Jenny: Acquital

Aithne acquitted herself no less gracefully than she had last night. If she was nervous performing before a larger audience, she did not let it show, and Caleb commended her for that. But under the blanket of her playing he rose, skirted the table - nodding to the soft grunt of hailing from old Hunno as he passed - and slipped in between Druce and the Guttersnipe. With his left hand neighbour occupied with the dirty big dog, he moved on toward the girl, who looked round curiously at his gesture, quizzical.

"Guttersnipe," he whispered, watching Aithne, "what do you know about her? Is she trustworthy?"

A sort of fire sparked in her eyes, and her face grew drawn with a sort of indignation. "Trustworthy?" she whispered back. Jason turned to glance their way. "She's as sour as a sloe-berry before the frost, but she's honest. Why?"

Aithne continued playing prettily, unaware that they were talking about her. All eyes were on her, curious, some veiled with criticism - for Caleb was the only one who played the Harp-song in the Hall, and they were loyal folk - but all were fixed unwaveringly. Only Ambrosius, he thought, must be aware of his conversation with the Guttersnipe, though the man never moved his head.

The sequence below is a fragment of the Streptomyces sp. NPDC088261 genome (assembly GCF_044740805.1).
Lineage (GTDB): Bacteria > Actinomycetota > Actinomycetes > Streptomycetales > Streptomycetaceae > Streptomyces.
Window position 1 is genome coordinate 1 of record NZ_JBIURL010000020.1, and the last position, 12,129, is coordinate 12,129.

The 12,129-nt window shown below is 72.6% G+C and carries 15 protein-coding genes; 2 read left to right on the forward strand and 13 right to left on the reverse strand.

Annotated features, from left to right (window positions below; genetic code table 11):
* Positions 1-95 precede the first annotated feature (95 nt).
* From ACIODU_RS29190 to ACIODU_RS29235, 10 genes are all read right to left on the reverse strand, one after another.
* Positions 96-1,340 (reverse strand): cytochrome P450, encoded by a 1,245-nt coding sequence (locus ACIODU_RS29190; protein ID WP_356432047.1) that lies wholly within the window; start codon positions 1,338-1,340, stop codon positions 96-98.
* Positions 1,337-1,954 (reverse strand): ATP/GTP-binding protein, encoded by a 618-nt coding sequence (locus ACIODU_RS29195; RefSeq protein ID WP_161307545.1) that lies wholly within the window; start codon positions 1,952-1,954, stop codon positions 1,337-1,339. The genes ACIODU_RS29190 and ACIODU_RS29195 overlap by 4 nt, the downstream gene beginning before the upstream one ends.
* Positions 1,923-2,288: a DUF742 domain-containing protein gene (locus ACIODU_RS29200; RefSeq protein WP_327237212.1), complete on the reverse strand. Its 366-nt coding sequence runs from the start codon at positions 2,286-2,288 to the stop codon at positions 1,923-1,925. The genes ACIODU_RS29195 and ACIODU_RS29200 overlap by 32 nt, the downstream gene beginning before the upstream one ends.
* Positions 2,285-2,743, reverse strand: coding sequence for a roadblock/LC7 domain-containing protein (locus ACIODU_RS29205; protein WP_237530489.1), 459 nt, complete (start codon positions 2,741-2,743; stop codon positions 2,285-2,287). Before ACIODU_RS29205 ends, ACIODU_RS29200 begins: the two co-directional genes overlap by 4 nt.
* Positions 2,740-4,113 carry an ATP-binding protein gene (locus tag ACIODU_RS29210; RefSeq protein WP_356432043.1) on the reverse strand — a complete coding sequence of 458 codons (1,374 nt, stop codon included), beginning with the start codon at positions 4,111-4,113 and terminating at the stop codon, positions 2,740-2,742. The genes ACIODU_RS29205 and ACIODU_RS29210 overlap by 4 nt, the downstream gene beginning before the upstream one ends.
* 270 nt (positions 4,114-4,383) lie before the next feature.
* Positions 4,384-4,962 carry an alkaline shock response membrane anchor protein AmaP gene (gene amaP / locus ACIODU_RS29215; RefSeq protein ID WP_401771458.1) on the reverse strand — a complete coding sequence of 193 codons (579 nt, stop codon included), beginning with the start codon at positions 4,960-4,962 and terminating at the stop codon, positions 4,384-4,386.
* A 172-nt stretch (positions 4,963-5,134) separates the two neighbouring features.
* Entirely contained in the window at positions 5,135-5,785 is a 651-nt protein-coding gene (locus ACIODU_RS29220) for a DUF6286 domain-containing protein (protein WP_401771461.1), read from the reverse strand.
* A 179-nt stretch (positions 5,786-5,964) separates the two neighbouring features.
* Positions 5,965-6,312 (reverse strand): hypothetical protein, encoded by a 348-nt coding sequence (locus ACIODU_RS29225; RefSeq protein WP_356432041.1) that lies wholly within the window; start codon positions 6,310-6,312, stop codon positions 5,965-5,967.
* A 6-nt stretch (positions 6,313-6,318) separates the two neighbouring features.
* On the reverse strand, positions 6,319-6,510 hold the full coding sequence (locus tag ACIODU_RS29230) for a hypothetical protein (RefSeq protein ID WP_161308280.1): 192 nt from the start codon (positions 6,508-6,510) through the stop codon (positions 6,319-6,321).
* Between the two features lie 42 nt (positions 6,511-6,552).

"Because she is foreign, from Cunorix's land, and she came with you as the word of attack came."

The Guttersnipe was quiet for a moment, her eyes seeming to swallow him up in their largeness as she took in his words. Then she said, very softly and slowly, "But that cannot be, for Wulf bought her from the Wear-side village in the shadow of a Roman villa, and Wulf is not one of them, nor Master Lucius. It is uncanny chance, no more."

So he had to be content with that. The Guttersnipe, for all her faults, knew people as a horse or a dog will know, instinctively, in some wild, deep part of her soul where even she could not see. So he was content, settling on the bench to listen better. He would not tell the boy; best to let him have his fun while he was broken and could do nothing else. Turning his eyes in his head, he caught Ambrosius' gaze for just a moment, and nodded; the man nodded back, and that was all.

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